A handful of senators broke from their parties. One libertarian-leaning Republican, Senator Rand Paul of Kentucky, voted against Mr. Barr, citing concerns over his sweeping view of executive power. Three Democrats from conservative or swing states — Senators Doug Jones of Alabama, Kyrsten Sinema of Arizona and Joe Manchin III of West Virginia — supported Mr. Barr.

  Mr. Barr previously served as attorney general from 1991 to 1993, under President George Bush, before spending the last quarter-century as a corporate lawyer — much of it with the telecommunications company that became Verizon. With that experience, he could bring a pro-corporate point of view to the work of the department’s antitrust division.

  While Mr. Barr served on the board of Time Warner, the Justice Department tried to block the company’s merger with AT&T in 2017. Mr. Barr said in a legal filing in the case that the department’s decision was “inexplicable” and could have been motivated by a desire to satisfy Mr. Trump’s personal animus toward CNN, which is owned by Time Warner.

  “As a former attorney general,” Mr. Barr wrote at the time, “that is disturbing to me.”

  Even before the confirmation vote, Mr. Barr was planning steps to begin putting his imprint on the department. He intends to call on Jeffrey A. Rosen, the current deputy transportation secretary, to serve as deputy attorney general, two people briefed on the choice said. His nomination would be subject to a Senate vote.

  Rod J. Rosenstein, the deputy attorney general who appointed Mr. Mueller and oversaw his work until late last year, plans to remain at the department for a transition period expected to last only a few weeks.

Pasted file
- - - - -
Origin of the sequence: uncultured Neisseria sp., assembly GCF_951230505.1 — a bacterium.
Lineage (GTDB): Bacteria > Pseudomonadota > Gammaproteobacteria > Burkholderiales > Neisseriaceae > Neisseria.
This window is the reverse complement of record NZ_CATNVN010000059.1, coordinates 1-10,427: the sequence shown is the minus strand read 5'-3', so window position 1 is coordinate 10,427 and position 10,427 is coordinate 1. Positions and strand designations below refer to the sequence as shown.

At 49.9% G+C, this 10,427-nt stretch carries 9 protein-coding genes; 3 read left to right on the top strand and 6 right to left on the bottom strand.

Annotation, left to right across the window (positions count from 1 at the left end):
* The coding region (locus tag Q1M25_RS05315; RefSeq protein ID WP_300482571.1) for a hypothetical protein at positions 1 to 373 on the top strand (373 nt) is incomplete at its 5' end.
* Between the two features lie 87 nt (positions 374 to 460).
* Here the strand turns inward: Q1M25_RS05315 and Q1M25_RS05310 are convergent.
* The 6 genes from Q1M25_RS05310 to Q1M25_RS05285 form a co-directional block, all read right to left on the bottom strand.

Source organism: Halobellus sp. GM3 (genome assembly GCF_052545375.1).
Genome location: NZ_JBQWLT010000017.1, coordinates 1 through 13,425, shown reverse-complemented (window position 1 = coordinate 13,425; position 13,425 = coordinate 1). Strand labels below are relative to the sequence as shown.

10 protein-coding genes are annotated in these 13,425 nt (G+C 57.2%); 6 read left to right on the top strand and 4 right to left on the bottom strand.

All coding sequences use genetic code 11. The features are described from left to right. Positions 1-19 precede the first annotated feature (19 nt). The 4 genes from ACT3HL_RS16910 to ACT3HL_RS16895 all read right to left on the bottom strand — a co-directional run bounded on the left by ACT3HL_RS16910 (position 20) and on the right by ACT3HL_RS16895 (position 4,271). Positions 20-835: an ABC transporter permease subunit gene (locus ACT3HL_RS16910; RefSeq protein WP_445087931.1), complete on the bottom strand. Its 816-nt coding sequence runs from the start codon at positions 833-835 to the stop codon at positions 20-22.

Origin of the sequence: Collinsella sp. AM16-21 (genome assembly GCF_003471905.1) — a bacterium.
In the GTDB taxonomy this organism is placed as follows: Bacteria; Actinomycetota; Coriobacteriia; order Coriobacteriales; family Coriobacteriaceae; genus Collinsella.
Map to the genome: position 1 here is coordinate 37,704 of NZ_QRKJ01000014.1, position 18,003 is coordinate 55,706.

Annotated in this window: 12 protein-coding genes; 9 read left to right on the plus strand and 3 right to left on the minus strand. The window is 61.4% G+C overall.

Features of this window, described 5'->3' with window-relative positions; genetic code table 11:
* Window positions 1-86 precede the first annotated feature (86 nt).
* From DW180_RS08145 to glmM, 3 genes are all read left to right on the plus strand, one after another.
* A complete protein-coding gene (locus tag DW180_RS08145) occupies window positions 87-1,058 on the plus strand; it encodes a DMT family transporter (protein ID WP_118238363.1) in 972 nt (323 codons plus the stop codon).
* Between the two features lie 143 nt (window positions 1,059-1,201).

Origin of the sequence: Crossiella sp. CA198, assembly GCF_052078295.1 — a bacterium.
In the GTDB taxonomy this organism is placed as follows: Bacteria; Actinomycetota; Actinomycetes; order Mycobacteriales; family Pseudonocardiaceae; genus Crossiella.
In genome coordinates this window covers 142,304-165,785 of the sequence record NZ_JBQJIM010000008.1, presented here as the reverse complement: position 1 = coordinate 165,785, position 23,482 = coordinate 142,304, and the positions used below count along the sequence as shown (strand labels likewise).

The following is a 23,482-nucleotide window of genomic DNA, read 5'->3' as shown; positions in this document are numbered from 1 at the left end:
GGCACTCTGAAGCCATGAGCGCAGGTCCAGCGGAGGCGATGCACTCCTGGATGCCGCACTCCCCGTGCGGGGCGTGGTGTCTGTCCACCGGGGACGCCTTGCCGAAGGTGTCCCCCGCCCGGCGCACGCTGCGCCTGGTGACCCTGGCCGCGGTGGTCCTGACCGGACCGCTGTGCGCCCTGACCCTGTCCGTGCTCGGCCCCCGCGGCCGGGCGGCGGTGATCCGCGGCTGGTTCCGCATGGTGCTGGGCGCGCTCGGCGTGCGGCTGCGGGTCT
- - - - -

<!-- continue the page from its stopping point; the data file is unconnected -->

Like Mr. Barr, Mr. Rosen was a longtime lawyer at the firm Kirkland & Ellis, where he was a member of its global management team. He held senior positions at the Office of Management and Budget and the Transportation Department during President George W. Bush’s administration.

  But Mr. Rosen’s lack of prosecutorial experience makes him a somewhat unusual choice, given that one of his main jobs will be to oversee the United States attorney’s offices, and the department’s national security division.

  “All of the Justice Department’s national security and law enforcement components report directly to the deputy attorney general, so it’s helpful if that person has had past experience in those areas,” said Matthew S. Axelrod, who was the top aide to Sally Q. Yates, a deputy attorney general during the Obama administration.

  While Mr. Barr largely sailed through his confirmation process, Democrats expressed concern about how he would handle the special counsel’s investigation and other inquiries by federal prosecutors in New York looking at Mr. Trump’s campaign, his business and his inaugural committee.

  Democrats seized on the lengthy legal memo that Mr. Barr wrote in June for the Trump administration and shared with Mr. Trump’s outside legal team. It argued that the president wielded unchecked power to “start or stop a law enforcement proceeding,” and therefore Mr. Mueller should not be allowed to investigate whether Mr. Trump committed obstruction of justice by pressuring Mr. Comey to drop an investigation into a top aide.

  And Mr. Barr resisted making any specific commitments or pledges to Democrats to make public Mr. Mueller’s final report, saying instead he would be as transparent as possible and obey all Justice Department regulations for special counsel investigations.

  Those rules envision a report to the attorney general, who then sends a separate notification to Congress explaining that the investigation has ended.

  Republicans said those assurances were sufficient. But Democrats were not satisfied.